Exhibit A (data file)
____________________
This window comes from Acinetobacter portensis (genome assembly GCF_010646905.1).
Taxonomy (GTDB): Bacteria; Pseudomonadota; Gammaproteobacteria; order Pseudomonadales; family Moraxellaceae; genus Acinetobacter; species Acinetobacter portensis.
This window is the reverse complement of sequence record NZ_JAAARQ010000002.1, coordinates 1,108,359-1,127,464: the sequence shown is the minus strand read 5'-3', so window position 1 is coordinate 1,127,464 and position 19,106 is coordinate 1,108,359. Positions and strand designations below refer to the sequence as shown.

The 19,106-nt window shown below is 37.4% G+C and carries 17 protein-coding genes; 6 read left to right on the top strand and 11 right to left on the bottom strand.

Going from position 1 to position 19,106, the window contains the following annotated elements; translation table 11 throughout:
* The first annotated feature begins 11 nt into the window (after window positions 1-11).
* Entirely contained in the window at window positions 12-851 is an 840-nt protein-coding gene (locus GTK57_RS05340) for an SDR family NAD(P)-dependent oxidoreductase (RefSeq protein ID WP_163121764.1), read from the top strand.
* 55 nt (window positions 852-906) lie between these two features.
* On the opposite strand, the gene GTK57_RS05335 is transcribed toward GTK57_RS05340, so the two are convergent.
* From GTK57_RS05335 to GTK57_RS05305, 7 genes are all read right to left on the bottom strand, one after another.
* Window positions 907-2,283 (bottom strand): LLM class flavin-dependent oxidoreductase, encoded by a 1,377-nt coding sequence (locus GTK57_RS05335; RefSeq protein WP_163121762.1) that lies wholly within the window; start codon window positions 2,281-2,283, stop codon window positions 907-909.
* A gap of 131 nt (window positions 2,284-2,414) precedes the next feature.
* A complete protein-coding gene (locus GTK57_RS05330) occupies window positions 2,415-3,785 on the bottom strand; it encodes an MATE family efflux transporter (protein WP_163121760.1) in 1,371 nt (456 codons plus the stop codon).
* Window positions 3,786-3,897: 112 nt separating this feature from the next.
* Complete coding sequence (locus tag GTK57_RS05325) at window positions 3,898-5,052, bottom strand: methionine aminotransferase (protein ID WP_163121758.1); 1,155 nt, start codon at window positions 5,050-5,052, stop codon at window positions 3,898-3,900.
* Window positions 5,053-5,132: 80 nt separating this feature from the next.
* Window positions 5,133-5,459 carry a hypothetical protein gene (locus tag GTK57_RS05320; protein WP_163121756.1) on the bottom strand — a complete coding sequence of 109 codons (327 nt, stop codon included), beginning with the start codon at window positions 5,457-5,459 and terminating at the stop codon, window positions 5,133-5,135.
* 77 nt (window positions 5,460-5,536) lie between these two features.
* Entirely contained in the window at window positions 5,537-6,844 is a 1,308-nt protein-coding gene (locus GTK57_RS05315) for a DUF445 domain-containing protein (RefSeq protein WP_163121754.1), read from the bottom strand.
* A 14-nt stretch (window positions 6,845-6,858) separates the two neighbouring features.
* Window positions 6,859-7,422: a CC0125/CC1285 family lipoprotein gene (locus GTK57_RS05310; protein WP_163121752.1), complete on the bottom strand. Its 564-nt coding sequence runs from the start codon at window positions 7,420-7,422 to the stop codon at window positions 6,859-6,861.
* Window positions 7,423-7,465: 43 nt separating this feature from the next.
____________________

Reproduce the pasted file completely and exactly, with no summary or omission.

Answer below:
This window comes from Acinetobacter portensis (genome assembly GCF_010646905.1).
Taxonomy (GTDB): Bacteria; Pseudomonadota; Gammaproteobacteria; order Pseudomonadales; family Moraxellaceae; genus Acinetobacter; species Acinetobacter portensis.
This window is the reverse complement of sequence record NZ_JAAARQ010000002.1, coordinates 1,108,359-1,127,464: the sequence shown is the minus strand read 5'-3', so window position 1 is coordinate 1,127,464 and position 19,106 is coordinate 1,108,359. Positions and strand designations below refer to the sequence as shown.

The 19,106-nt window shown below is 37.4% G+C and carries 17 protein-coding genes; 6 read left to right on the top strand and 11 right to left on the bottom strand.

Going from position 1 to position 19,106, the window contains the following annotated elements; translation table 11 throughout:
* The first annotated feature begins 11 nt into the window (after window positions 1-11).
* Entirely contained in the window at window positions 12-851 is an 840-nt protein-coding gene (locus GTK57_RS05340) for an SDR family NAD(P)-dependent oxidoreductase (RefSeq protein ID WP_163121764.1), read from the top strand.
* 55 nt (window positions 852-906) lie between these two features.
* On the opposite strand, the gene GTK57_RS05335 is transcribed toward GTK57_RS05340, so the two are convergent.
* From GTK57_RS05335 to GTK57_RS05305, 7 genes are all read right to left on the bottom strand, one after another.
* Window positions 907-2,283 (bottom strand): LLM class flavin-dependent oxidoreductase, encoded by a 1,377-nt coding sequence (locus GTK57_RS05335; RefSeq protein WP_163121762.1) that lies wholly within the window; start codon window positions 2,281-2,283, stop codon window positions 907-909.
* A gap of 131 nt (window positions 2,284-2,414) precedes the next feature.
* A complete protein-coding gene (locus GTK57_RS05330) occupies window positions 2,415-3,785 on the bottom strand; it encodes an MATE family efflux transporter (protein WP_163121760.1) in 1,371 nt (456 codons plus the stop codon).
* Window positions 3,786-3,897: 112 nt separating this feature from the next.
* Complete coding sequence (locus tag GTK57_RS05325) at window positions 3,898-5,052, bottom strand: methionine aminotransferase (protein ID WP_163121758.1); 1,155 nt, start codon at window positions 5,050-5,052, stop codon at window positions 3,898-3,900.
* Window positions 5,053-5,132: 80 nt separating this feature from the next.
* Window positions 5,133-5,459 carry a hypothetical protein gene (locus tag GTK57_RS05320; protein WP_163121756.1) on the bottom strand — a complete coding sequence of 109 codons (327 nt, stop codon included), beginning with the start codon at window positions 5,457-5,459 and terminating at the stop codon, window positions 5,133-5,135.
* 77 nt (window positions 5,460-5,536) lie between these two features.
* Entirely contained in the window at window positions 5,537-6,844 is a 1,308-nt protein-coding gene (locus GTK57_RS05315) for a DUF445 domain-containing protein (RefSeq protein WP_163121754.1), read from the bottom strand.
* A 14-nt stretch (window positions 6,845-6,858) separates the two neighbouring features.
* Window positions 6,859-7,422: a CC0125/CC1285 family lipoprotein gene (locus GTK57_RS05310; protein WP_163121752.1), complete on the bottom strand. Its 564-nt coding sequence runs from the start codon at window positions 7,420-7,422 to the stop codon at window positions 6,859-6,861.
* Window positions 7,423-7,465: 43 nt separating this feature from the next.